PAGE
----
Living a lie no longer: NBA centre paving the way for fellow gay athletes

When Jason Collins walked down the streets of Boston in the city’s gay pride parade on June 9, for the first time in his life he could embrace who he was and confidently show to the world that he is a gay professional athlete.

Professional sports exist within a testosterone-driven environment, in which athletes are praised for their superior physicality over their opponents. When one thinks of the stereotypes associated with homosexuality, these usually do not mesh. But things changed on May 1, when the NBA centre announced to the world that he is gay. Collins, who is now a free agent, but last played for the Washington Wizards in 2013, became the first active athlete to come out as gay in one of the four major professional sports leagues (MLB, NBA, NFL and NHL), and with this announcement can maybe one of the biggest taboos in sports can be put to rest.

Sports and athletics are certainly the least conducive environment to the acceptance of homosexuality. There is such a great fear of one’s manhood being threatened when talking about gay athletes; the fear of being looked at in the shower and being around them naked in the locker room, for example. Your teammates become your brothers on the battlefield, who you live and die with. Being gay unfortunately alienates you from the group and creates massive tension in the locker room.

The thought that all this time, someone you showered with, celebrated victories with, gone out to bars with, could’ve been looking at you the whole time wanting to have sex with you. So, for the sake of the team, gay athletes have been willing to live a lie rather than live freely simple as who they are.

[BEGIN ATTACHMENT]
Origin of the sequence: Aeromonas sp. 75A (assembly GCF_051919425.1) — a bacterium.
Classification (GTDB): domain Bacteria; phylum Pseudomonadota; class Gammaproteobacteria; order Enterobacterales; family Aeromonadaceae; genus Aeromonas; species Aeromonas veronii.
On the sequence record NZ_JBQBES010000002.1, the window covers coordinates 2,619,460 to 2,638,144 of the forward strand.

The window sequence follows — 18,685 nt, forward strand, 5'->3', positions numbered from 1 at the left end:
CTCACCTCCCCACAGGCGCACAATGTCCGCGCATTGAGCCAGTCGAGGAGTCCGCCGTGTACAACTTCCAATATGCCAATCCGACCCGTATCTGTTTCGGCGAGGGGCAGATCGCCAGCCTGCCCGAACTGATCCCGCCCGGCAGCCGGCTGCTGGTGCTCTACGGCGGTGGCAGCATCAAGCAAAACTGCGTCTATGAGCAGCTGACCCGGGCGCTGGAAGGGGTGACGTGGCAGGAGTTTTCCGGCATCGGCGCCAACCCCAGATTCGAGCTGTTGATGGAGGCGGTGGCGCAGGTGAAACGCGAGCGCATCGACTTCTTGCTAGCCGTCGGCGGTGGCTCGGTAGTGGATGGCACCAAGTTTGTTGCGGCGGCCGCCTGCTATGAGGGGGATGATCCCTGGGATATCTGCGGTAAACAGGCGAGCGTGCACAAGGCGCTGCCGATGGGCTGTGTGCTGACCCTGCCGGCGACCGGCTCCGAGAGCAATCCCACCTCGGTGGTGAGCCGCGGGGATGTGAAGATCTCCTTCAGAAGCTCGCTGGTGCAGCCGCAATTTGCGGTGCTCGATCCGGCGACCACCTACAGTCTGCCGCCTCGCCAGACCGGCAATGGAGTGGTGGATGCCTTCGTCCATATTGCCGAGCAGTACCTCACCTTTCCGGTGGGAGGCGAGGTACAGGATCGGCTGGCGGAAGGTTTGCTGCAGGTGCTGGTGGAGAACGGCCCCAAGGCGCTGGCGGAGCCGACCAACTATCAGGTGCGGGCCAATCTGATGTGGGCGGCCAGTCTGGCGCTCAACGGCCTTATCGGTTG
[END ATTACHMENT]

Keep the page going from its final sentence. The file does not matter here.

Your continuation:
Collins was no different. As with the groups of gay athletes that have not come out to the public and their teammates, Collins was living a lie. “When I was younger I dated women. I even got engaged. I thought I had to live a certain way,” he told Sports Illustrated.

Collins has changed public opinion, and gained a huge outcry of support, even from President Obama. With each magazine and television interview his story has reached sports fans and non-sports fans alike across the globe. These are all positive steps, but will Collins’ coming out change attitudes within locker rooms across the board in basketball, hockey, baseball, football and soccer? When will this become a non-issue? After all, there has not been a shortage of homophobic events occurring within the sports world within the last year.

Granted that was before Collins’ announcement, but athletes, like regular people, who are ignorant and intolerant won’t simply go away. However, the question is whether or not Collins is a big enough name to create the kind of sway an athlete would need to create widespread change and show how little it matters. Imagine what would happen if LeBron James or Peyton Manning or Sidney Crosby came out as being gay?

We are one star away from showing athletes everywhere that not only are gay athletes of course no different than straight ones, have no less desire to win or skill to do so, and nine times out of ten have more skill than opponents. But sports have to start somewhere, and every cause for change needs its trailblazer.

The mental toll it takes on someone to suppress who they are and pretend to be something they are not is immense, compounded greatly when added to the physical and mental toll it takes to be a professional athlete and it will be interesting to see free of that burden, how Collins performs as a basketball player in the 2013-14 season and who will be next to overcome that final hurdle and stop living a lie.

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